Swimming is a fantastic way to get fit! It is a physical activity that works every muscle group in the body, improving both strength and endurance. Swimming is also a low impact activity. If you have weak knees or ankles, you will find swimming much better than other workouts like running.
Other benefits of swimming include:
To help you get started, this article will share some fantastic swimming workouts for beginners!
Some General Tips Before Starting
Before you “dive in” here are some general tips for beginners.
Short Freestyle Distance Intervals
This basic workout involves swimming freestyle for short distances with breaks. Start out by swimming 25 yards at a time, with a rest period of 30 seconds between each lap. Beginners should swim at a slow to medium pace initially.
You may benefit from using breaths instead of counting seconds. Perform a lap, then count to 20 breaths before starting the next lap. This will also encourage you to really use your entire lung capacity while taking your interval break.
Depending on your initial level of fitness, swim between 10 to 15 minutes when first performing freestyle intervals. Once you are comfortable swimming 25 yards, extend the length of your interval to 50 or 75 yards and extend the time you spend swimming. Record your personal best distances and speeds!
Using a KickBoard
If you are not confident enough to swim 25 yard intervals, there are a number of workouts you can perform with a kickboard and flippers. These workouts will help you practice kicking, putting your face under water and breathing correctly.
Perform your stretches to start, then swim 25 yards on your side. Hold onto the kick-board with a straight arm and rest your head on that arm. The other arm should be straight down your side. Have a rest, then perform another 25 yards on your other side.
Then, perform 50 yards holding onto the kick board with both hands and looking into the water. Turn your head to breath, using both sides. This exercise will get you used to kicking and breathing alternately.
Once you have started to perform intervals well, you can begin to swim longer distances. Endurance swimming will help improve your muscle tone and stamina.
Start by performing a few warm up stretches. Jump into the pool and swim 250 yards at a slow pace. Take your time and concentrate on your form. Take a 20 seconds (or 20 breaths) break. Then swim for another 150 yards and take another 20-second break. Finally, swim for another 50 yards.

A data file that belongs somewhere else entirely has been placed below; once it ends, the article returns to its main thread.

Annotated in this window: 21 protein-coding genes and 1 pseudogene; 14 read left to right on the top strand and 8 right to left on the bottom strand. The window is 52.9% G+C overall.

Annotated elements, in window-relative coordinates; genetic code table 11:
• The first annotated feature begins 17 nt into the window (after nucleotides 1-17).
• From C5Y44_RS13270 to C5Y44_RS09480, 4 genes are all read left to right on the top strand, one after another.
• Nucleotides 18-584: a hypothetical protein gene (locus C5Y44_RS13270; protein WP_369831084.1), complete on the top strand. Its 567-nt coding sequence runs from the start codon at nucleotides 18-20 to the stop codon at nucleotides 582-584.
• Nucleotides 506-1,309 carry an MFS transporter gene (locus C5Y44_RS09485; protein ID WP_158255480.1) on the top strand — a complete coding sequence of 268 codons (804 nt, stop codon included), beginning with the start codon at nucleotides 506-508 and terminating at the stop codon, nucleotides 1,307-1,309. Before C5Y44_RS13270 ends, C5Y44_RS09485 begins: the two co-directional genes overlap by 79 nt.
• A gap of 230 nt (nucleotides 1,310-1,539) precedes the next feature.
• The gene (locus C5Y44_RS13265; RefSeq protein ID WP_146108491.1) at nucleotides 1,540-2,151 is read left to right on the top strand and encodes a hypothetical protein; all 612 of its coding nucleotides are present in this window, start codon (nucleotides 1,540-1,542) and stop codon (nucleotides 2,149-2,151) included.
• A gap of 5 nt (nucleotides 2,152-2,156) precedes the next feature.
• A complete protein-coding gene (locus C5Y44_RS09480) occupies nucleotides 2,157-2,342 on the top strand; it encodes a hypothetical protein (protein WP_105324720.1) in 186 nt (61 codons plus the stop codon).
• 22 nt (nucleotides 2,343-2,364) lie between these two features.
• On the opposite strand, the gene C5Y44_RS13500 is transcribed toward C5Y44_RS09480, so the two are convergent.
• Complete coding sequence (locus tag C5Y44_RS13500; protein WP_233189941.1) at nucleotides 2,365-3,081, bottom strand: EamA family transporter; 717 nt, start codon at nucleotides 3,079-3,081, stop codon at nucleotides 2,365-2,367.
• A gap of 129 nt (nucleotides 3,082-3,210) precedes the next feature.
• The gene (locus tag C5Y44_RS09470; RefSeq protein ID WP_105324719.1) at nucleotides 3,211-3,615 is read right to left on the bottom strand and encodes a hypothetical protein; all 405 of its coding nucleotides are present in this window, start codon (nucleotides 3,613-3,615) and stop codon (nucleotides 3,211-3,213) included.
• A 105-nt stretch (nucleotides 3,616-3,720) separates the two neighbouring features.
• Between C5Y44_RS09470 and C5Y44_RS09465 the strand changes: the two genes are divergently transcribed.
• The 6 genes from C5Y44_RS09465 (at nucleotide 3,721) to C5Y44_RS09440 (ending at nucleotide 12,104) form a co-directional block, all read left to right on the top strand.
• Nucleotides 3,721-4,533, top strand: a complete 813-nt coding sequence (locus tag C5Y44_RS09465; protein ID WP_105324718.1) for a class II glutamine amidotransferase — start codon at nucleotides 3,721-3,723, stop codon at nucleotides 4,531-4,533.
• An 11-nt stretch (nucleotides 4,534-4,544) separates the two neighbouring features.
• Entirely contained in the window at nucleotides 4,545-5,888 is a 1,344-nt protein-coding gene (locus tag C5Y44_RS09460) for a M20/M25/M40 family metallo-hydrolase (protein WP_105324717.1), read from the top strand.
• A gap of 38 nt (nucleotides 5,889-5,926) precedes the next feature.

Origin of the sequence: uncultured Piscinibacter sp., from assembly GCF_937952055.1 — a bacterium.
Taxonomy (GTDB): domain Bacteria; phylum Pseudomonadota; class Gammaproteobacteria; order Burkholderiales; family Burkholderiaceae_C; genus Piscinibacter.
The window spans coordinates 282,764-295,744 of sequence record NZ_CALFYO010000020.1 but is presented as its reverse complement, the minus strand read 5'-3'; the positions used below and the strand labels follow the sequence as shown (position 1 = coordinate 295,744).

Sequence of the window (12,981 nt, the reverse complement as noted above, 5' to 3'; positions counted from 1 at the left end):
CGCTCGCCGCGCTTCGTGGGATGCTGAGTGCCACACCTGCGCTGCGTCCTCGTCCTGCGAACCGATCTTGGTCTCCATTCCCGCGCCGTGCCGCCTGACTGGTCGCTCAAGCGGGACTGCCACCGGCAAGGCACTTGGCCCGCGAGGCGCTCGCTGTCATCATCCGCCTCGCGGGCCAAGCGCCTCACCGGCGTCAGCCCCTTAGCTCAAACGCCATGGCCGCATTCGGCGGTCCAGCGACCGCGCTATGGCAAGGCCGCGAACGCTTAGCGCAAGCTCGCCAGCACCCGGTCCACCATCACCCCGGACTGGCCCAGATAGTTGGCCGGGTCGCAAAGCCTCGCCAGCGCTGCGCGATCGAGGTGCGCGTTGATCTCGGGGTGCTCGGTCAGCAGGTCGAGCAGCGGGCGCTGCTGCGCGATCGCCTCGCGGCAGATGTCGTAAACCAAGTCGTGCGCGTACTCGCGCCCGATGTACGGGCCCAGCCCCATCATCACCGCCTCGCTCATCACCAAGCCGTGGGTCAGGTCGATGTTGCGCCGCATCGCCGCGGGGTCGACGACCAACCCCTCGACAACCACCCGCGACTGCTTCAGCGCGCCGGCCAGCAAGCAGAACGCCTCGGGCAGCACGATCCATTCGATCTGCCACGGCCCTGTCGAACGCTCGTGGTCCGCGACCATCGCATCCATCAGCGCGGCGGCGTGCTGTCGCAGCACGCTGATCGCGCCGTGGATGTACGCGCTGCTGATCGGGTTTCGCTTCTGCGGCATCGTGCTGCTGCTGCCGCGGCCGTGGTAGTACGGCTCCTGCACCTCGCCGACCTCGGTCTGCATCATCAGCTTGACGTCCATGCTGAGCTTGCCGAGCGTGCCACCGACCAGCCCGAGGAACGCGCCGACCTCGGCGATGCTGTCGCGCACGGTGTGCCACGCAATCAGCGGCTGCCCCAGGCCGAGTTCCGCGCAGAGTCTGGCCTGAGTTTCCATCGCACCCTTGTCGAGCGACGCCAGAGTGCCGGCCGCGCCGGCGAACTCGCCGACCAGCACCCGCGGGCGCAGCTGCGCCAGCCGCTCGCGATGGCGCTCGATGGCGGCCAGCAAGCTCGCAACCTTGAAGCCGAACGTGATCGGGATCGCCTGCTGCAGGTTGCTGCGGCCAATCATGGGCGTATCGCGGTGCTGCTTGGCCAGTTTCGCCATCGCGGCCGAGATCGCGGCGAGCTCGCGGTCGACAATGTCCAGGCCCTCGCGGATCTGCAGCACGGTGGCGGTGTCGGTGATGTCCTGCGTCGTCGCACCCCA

If these distances are too long or too short, alter them to a comfortable distance. Eventually work your way up to 500 yards or longer. Always keep a steady pace and think about your technique — it is not about speed, it’s about how long you can swim.
BREASTSTROKE and Freestyle Medley
By combining these two strokes, you can give yourself a more thorough, full-body workout. Freestyle will really push your shoulders, while breaststroke will emphasize your chest muscles.
Start with 50 yards of freestyle at a slow pace to prepare your body.
Perform 4 x 25 yard intervals of freestyle, counting the number of stroke it takes you to perform each interval. Aim to have the same amount of strokes per interval. Afterwards, have a break of 30 seconds if you need it.
Perform 4 x 50 yard intervals of breast stroke with 30 second breaks
Perform 4 x 25 yard intervals of freestyle, counting the number of strokes
Perform 50 yards of breast stroke at a slow pace
It is a hefty beginners workout that will address many muscle groups.
Work on Your Speed!
Once you have achieved a basic level of fitness in the pool, you might be interested in seeing how fast you can go! You can perform this workout using any type of swimming stroke.
Perform your stretches and swim 50 yards at a slow pace
Swim 2 sets of 25 yards at a medium-fast pace to get your body ready
Swim 6 x 25 yards at fast pace. In between each 25 yards, take a full 60-120 seconds to recuperate. Count your strokes per lap and check your times!
Swim 4 x 25 yards to cool down
Working on Your Form
Maintaining correct form while swimming is crucial. Proper form will ensure you are using the right parts of your body while swimming and maintaining maximum efficiency. This workout is for freestyle and uses a pull buoy — a floatation device that swimmers place between their legs to give them additional buoyancy. The pull buoy allows you to swim without kicking your legs and helps you to concentrate on your arms.
Perform your stretches and swim 2 x 25 yards to warm up
Using the pull buoy, swim 2 x 25 yards only using your right arm for momentum. Keep your left arm straight in front of your body. Concentrate on your shoulder rotation, pitch of your arm and the shape of your hand.
Using the pull buoy, swim 2 x 25 yards using both arms. Concentrate on the position of your body in the water.
Using the pull buoy, swim 2 x 25 yards only using your right arm for momentum
Using a kickboard, swim 2 x 25 yards kicking only
Swim 2 x 25 yards as a cool down
Swimming is a fantastic way to stay fit. Regularity is the key — if you have 4 to 5 workouts per week you will be amazed by the changes that happen to your body!